By Hassan Aboelnga
Many cities today are at risk of running out of water, with water availability now cited as one of the greatest risks to business continuity and growth. It is very clear that the way water is managed today in many parts of the world poses serious risks to human well-being and sustainable development. Imagine going through your day with limited access (only for a couple of hours per day or a couple of days per week) to store water in your home for drinking, cooking, washing or bathing. The condition where water is provided for a limited period of time is called Intermittent Water Supplies (IWS), and affects at least 1.3 billion people around the world.
The scale of systems operating under IWS conditions is expected to intensify as water demand continues to increase due to rapid urbanization and on the other hand water supplies tend to decrease due to climate variability thus posing a great challenge to achieve urban water security and the Sustainable Development Goals (SDGs). Under conditions of water resource shortage many countries have turned to IWS policies as a means of controlling water demand and expanding their existing domestic water supply. Unfortunately, adoption of intermittent water supply systems aggravates urban water insecurity, as it fails to consider the impact on the condition of the water supply systems and the detrimental effects on public health. IWS fails to provide citizens with safe and sustainable water services and to protect them from water-related calamities.
IWS can be seen as a downward spiral (schematically shown below) where increased urbanisation leads to higher water demand. Water utilities tend to respond with network expansion, which often takes place after poor planning, and extend the network beyond capacity, thus lowering the quality of service for consumers. This leads to an inadequate water supply for towns and agglomerations, which may entice people (mostly the privileged) to take matters in their own hands and proceed with private investments that will improve their service.
IWS service costs more than continuous service.
Intermittent hours of water supply force customers to rely on black-markets or informal vendors, often serving higher-income citizens, thereby exacerbating inequalities among users. IWS service costs more than continuous service, and users bear the brunt of having to pay more to access water services via alternative routes. It also weakens the social contract between governments and their communities when water utilities fail to deliver basic water services, perpetuating a downward spiral of water insecurity and fragility in many developing countries. For example, riots broke out in Algeria in 2002 and in Bolivia in 2000 over water shortages.
Impacts of climate change on IWS can act as risk multipliers in fragile contexts, contributing to conflict, violence, or migration.
Water quality problems due to the potential suction of non-potable water by negative pressures, biofilm detachment, and microbial re-growth especially when static conditions occur. Roof tanks often encourage bacterial re-growth.
IWS holds back gender equity. As the task of providing water for households falls disproportionately to women and girls, especially in rural areas. IWS locks women in a cycle of poverty and it is hard to imagine that women’s and girls’ experiences will improve without intentional efforts to deal with intermittent water supply.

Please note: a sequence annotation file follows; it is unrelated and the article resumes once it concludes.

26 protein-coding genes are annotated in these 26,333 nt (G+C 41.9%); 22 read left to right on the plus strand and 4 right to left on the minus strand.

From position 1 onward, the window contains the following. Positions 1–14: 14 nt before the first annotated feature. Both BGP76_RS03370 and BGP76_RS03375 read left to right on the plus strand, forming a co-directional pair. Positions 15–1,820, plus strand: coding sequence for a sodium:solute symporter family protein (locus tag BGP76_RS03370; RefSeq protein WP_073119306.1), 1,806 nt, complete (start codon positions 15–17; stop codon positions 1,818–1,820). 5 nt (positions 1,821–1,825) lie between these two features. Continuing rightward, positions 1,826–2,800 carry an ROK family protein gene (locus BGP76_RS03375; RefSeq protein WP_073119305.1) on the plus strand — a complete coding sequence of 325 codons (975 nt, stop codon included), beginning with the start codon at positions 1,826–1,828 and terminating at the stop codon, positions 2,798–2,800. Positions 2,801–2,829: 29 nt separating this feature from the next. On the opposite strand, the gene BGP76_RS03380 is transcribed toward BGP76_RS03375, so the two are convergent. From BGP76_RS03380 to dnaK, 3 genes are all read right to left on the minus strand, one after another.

Achieving a paradigm shift from IWS to continuous supply is only possible by changing the way we manage water today. As Buckminster Fuller said, “You never change things by fighting the existing reality. To change something, build a new model that makes the existing model obsolete.” – The numerous problems associated with management and operation of distribution networks under IWS as well as the critical challenges entailed in moving to 24/7 water supply forms the core objectives of the IWA IWS Specialist Group (IWSSG). The work that is undertaken by the IWS Specialist Group will help to better understand what the root causes of intermittent supply are and how to apply, in a simple and practical manner, solutions which will assist water utilities operating their networks under intermittent water supply and to document in a structured manner cases that were successful to move from IWS to continuous supply in a sustainable manner.
The IWA IWS Specialist Group stresses the importance of addressing the challenges of intermittent water supply in the policies and plans of sustainable water management, which interconnects with all sustainable development goals.
IWA IWSSG aims to provide leadership in the development of effective and sustainable international best practice to improve the Level of Service in Intermittent Water Supply.
Hassan is a PhD researcher at Cologne University in Germany with a particular interest in urban water security issues including non-revenue water management and integrated water resources management. Hassan is certified project management professional (PMP)® and has been an active in the international level as a young water professional in issues of water security, climate change and youth advocacy. He has a strong academic background in engineering and management, including international professional trainings in water related issues. He has been an active member of many international organizations including International Water Association.
Hassan is also member of the IWA IWSSG Management Committee and IWA IWSSG YWP Liaison